Water streamed from a broken fire hydrant on Sandy Springs’ Kayron Drive all summer, digging a miniature riverbed along the curb as it flowed about 400 feet away. While the region was under state water-use restrictions due to drought conditions, the leak saturated neighboring lawns into muddy sponges.
“I just can’t believe the amount of water,” said resident Richard Cross, pointing out the stream flowing into his lawn and driveway on a September afternoon – more than 10 weeks after he first called it in.
That hydrant at 6076 Kayron is one of more than 170 around the city that are broken or malfunctioning, with repair wait times averaging three or four months, depending on severity, according to Sandy Springs officials. And there’s nothing they can do directly, because the hydrants — and almost the entire city water system — is owned and operated by the city of Atlanta, which built it out decades ago.
Lingering leaks and high water rates have been complaints since Sandy Springs incorporated in 2005, but Mayor Rusty Paul is vowing to finally find a fix in his upcoming second term. He’s even threatening to sue Atlanta for control of the water system.
“Fire hydrants are the most visible public safety issue, but the water system here is riddled with problems,” Paul said at the Sept. 5 City Council meeting, following the latest report on hydrant issues. “It’s going to be a top priority.”
However, both the nature of the problem and possible solutions remain partly mysterious. Paul, through a spokesperson, declined to elaborate on what city control of the water system would involve. And it remains unclear why a water repair agreement between the two cities, under which Sandy Springs would make local fixes and Atlanta would pay reimbursements, fell apart after coming close to being signed in April 2016.
“It was their decision, not ours,” said Sandy Springs city spokesperson Sharon Kraun, adding that the exact reason was never clear.
Atlanta’s Department of Watershed Management, which is in charge of the water system, did not respond to emailed questions — though it did, on the same day, send a notice to Kayron Drive residents announcing that leaking hydrant would soon be fixed.
In early 2016, during a previous round of concerns about broken hydrants, a Watershed Management spokesperson said the department aims to repair the devices within 45 days, but could not explain why it often takes months. At that time, the spokesperson noted Atlanta’s system includes about 14,000 hydrants and that Sandy Springs’ own permitting process can take weeks.
Fire hydrants are a focus of Sandy Springs’ water complaints because the leaks are easy to see and the public safety implications get attention from the city Fire Rescue Department, which inspects all hydrants. Fire Rescue Chief Keith Sanders, in a report at the Sept. 5 City Council meeting, said broken hydrants on public streets are a concern, but the fire hazard is limited because of the large number of other hydrants that firefighters can usually access with a long hose.
As of this month, Sanders reported, there are 171 broken or malfunctioning public hydrants. That amounts to about 5.5 percent of the 3,115 Atlanta-operated hydrants in Sandy Springs. (Another 90 hydrants in the panhandle area are operated by Gwinnett County.)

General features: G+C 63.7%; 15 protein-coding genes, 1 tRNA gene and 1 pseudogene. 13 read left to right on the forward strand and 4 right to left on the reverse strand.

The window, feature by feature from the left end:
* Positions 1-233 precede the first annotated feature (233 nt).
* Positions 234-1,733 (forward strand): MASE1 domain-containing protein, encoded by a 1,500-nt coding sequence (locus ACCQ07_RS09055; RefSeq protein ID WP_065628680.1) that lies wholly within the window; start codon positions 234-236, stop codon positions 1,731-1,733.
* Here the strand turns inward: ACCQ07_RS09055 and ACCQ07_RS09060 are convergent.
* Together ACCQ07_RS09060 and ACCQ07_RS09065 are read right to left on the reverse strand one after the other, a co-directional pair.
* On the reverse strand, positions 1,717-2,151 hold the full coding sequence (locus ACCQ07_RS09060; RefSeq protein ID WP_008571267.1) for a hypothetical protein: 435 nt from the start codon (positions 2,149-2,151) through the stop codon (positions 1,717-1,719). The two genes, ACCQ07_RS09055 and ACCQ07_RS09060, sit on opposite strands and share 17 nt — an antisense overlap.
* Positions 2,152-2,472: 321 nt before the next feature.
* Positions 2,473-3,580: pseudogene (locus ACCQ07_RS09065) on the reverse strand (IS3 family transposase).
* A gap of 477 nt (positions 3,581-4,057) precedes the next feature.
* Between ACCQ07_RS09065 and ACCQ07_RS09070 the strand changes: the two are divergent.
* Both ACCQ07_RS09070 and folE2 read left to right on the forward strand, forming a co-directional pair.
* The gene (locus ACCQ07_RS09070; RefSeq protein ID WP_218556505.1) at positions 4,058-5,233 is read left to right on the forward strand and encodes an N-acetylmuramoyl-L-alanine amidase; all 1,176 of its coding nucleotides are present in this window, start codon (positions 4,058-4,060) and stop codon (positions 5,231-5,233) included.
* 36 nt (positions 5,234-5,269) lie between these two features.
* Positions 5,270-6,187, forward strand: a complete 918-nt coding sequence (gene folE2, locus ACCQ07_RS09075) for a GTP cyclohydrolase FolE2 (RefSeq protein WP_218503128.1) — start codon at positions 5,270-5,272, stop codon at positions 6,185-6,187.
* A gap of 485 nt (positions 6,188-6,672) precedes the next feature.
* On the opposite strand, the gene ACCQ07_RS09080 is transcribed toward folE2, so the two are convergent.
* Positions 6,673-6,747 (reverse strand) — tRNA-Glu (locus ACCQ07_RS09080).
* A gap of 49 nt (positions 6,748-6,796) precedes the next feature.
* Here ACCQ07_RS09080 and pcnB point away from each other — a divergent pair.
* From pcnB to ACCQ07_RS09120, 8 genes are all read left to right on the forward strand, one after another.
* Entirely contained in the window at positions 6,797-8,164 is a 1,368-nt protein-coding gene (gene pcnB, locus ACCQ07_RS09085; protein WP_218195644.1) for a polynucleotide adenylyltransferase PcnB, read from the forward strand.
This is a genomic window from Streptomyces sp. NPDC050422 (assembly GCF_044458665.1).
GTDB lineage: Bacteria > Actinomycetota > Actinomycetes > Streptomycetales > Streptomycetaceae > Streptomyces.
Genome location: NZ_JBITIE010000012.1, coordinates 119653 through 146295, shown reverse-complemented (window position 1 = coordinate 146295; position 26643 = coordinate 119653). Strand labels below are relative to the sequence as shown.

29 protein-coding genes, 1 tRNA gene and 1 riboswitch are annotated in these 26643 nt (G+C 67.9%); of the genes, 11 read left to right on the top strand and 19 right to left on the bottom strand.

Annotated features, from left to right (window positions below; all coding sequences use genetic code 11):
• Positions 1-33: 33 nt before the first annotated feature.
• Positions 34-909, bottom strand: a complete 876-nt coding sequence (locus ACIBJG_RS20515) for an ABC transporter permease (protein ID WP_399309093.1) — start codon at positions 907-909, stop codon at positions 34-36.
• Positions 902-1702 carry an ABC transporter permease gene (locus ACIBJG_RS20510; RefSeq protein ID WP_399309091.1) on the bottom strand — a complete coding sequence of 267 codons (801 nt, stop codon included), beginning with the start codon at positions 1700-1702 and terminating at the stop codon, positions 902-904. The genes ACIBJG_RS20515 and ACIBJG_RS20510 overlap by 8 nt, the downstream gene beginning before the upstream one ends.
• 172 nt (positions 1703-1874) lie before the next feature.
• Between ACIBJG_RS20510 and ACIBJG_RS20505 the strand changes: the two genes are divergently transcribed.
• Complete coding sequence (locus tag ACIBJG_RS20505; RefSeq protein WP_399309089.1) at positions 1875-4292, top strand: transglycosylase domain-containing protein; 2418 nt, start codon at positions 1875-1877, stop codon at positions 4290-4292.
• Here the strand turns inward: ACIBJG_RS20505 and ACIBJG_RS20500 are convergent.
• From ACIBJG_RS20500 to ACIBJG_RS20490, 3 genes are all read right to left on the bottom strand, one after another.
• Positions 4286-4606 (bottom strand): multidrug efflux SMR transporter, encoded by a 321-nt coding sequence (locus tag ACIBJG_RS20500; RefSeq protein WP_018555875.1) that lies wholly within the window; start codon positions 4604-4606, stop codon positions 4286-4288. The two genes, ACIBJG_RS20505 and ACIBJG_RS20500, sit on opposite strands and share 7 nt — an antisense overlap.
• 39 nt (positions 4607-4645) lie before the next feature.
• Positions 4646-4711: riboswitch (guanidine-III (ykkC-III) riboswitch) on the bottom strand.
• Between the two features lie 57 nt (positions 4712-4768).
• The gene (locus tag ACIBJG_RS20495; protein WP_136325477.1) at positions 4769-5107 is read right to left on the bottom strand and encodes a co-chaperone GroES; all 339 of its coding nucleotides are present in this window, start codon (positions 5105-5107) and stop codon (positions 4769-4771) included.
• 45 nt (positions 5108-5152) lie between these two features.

“Fortunately, we do have good water pressure in the city and we have a significant number of hydrants,” Sanders said.
The real safety concern, he said, are the additional 1,082 hydrants located on private property, where private owners are responsible for inspection and maintenance. Non-working hydrants were a major issue at two local apartment complex fires in 2011 that drew city attention.
Of those private hydrants, 470 are on commercial property, which includes apartment complexes. That means they must file hydrant inspections as a requirement to get a business license, and compliance is good, Sanders reported.
The other 612 private hydrants are in such residential locations as condo complexes, where owner association leaders can change and inspections are hard to track. At one property, Sanders said, Fire Rescue officials recently found a “dead hydrant” – one that was installed but never connected to the water system.
In March, the city hand-delivered letters to owners at all of those private-hydrant addresses asking for proof the hydrants had been professionally inspected. In response, owners proved compliance on 220 hydrants, and not on 392 hydrants, he said. Another round of letters went out in late August.
Long repair times
Broken hydrants on public streets are a safety concern for Sandy Springs officials. Councilmember Tibby DeJulio, at the Sept. 5 meeting, said that long repair waits could leave the city telling a fire victim, “Sorry your house burned down, but we had another five months before your hydrants were repaired.”
And the wait times can indeed be that long, according to statistics provided by Sanders.
Between August 2016 and August 2017, 140 hydrants in the city were marked as “out of service.” The average repair time was over three months.
Another 105 hydrants were marked “urgent,” meaning they were malfunctioning but could still be used; their average repair time was over four months.
And, Sanders said, “repaired” doesn’t always mean what it says.
“And the sad part is, we have to go out and check those hydrants … to ensure they were repaired by the city of Atlanta,” Sanders said, only to find that that “many times, they were not repaired.”
Sanders, who previously served as fire chief in Alpharetta, said such wait times do not seem normal to him.
“I never experienced a hydrant out over a week or two” in his former job, he said. “So it’s been a real eye-opener here.”
The real surprise to the City Council: repair times for hydrants and other water leaks are actually shorter than they were roughly a year ago.
“They have improved over time,” said Kraun.